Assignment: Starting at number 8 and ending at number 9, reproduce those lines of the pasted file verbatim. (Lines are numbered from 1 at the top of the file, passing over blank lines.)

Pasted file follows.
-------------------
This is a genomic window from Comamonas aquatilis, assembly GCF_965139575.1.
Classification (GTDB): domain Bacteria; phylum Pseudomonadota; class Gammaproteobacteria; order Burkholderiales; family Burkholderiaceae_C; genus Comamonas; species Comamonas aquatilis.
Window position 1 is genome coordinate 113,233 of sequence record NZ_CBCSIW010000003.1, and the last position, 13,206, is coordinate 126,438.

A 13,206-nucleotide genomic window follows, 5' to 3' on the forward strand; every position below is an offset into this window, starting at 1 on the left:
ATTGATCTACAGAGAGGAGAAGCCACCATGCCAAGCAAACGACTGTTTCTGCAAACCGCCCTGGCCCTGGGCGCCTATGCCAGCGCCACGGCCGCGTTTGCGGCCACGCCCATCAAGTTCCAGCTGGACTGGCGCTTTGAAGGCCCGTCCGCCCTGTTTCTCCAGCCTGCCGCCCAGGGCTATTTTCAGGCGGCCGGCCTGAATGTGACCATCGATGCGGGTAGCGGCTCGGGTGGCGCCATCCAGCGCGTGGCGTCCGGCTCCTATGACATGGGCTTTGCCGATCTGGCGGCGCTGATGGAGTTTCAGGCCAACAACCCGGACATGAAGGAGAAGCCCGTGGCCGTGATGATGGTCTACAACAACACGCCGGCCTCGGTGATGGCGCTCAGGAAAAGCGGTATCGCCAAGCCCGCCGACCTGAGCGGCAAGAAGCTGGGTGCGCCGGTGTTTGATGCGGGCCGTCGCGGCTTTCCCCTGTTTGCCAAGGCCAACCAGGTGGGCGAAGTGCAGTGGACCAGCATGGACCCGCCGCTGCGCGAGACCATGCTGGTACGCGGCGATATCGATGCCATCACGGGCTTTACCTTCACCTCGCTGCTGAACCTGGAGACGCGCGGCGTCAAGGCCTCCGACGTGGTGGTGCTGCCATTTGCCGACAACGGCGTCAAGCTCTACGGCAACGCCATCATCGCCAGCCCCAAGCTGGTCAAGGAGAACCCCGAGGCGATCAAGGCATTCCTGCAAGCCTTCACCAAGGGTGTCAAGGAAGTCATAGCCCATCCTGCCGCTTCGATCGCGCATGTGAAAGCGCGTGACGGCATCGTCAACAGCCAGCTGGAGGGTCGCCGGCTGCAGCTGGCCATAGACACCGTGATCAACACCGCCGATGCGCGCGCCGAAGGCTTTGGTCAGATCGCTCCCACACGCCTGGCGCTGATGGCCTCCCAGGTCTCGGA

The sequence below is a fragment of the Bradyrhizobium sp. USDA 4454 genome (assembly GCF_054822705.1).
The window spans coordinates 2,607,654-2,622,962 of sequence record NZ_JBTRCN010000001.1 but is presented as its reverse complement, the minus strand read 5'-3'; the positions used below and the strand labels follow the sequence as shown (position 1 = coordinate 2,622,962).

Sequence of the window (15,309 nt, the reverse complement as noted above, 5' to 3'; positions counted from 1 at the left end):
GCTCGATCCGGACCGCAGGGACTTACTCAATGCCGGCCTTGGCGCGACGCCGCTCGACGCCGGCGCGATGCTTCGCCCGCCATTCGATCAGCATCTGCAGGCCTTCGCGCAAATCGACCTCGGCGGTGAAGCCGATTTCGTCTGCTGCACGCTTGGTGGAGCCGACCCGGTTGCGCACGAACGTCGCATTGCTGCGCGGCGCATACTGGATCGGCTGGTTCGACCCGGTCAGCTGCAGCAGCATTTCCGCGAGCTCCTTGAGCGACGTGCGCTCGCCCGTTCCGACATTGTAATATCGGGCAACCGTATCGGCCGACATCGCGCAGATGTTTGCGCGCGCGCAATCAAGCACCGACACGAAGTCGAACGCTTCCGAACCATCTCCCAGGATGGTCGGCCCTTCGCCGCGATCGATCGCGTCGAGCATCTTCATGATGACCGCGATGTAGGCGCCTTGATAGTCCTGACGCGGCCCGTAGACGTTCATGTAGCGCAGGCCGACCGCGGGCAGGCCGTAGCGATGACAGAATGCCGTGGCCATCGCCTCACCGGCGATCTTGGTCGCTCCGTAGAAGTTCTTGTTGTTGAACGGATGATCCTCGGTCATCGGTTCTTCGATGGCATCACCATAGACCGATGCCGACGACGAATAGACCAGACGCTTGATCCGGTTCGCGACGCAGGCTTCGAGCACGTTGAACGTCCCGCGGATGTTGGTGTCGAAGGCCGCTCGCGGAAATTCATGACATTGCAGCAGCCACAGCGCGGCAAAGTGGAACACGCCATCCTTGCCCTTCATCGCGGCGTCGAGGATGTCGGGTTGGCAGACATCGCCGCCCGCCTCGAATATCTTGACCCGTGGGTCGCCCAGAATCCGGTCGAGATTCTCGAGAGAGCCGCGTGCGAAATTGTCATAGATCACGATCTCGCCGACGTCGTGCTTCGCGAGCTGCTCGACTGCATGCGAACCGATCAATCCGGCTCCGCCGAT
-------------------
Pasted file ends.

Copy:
Sequence of the window (15,309 nt, the reverse complement as noted above, 5' to 3'; positions counted from 1 at the left end):
GCTCGATCCGGACCGCAGGGACTTACTCAATGCCGGCCTTGGCGCGACGCCGCTCGACGCCGGCGCGATGCTTCGCCCGCCATTCGATCAGCATCTGCAGGCCTTCGCGCAAATCGACCTCGGCGGTGAAGCCGATTTCGTCTGCTGCACGCTTGGTGGAGCCGACCCGGTTGCGCACGAACGTCGCATTGCTGCGCGGCGCATACTGGATCGGCTGGTTCGACCCGGTCAGCTGCAGCAGCATTTCCGCGAGCTCCTTGAGCGACGTGCGCTCGCCCGTTCCGACATTGTAATATCGGGCAACCGTATCGGCCGACATCGCGCAGATGTTTGCGCGCGCGCAATCAAGCACCGACACGAAGTCGAACGCTTCCGAACCATCTCCCAGGATGGTCGGCCCTTCGCCGCGATCGATCGCGTCGAGCATCTTCATGATGACCGCGATGTAGGCGCCTTGATAGTCCTGACGCGGCCCGTAGACGTTCATGTAGCGCAGGCCGACCGCGGGCAGGCCGTAGCGATGACAGAATGCCGTGGCCATCGCCTCACCGGCGATCTTGGTCGCTCCGTAGAAGTTCTTGTTGTTGAACGGATGATCCTCGGTCATCGGTTCTTCGATGGCATCACCATAGACCGATGCCGACGACGAATAGACCAGACGCTTGATCCGGTTCGCGACGCAGGCTTCGAGCACGTTGAACGTCCCGCGGATGTTGGTGTCGAAGGCCGCTCGCGGAAATTCATGACATTGCAGCAGCCACAGCGCGGCAAAGTGGAACACGCCATCCTTGCCCTTCATCGCGGCGTCGAGGATGTCGGGTTGGCAGACATCGCCGCCCGCCTCGAATATCTTGACCCGTGGGTCGCCCAGAATCCGGTCGAGATTCTCGAGAGAGCCGCGTGCGAAATTGTCATAGATCACGATCTCGCCGACGTCGTGCTTCGCGAGCTGCTCGACTGCATGCGAACCGATCAATCCGGCTCCGCCGAT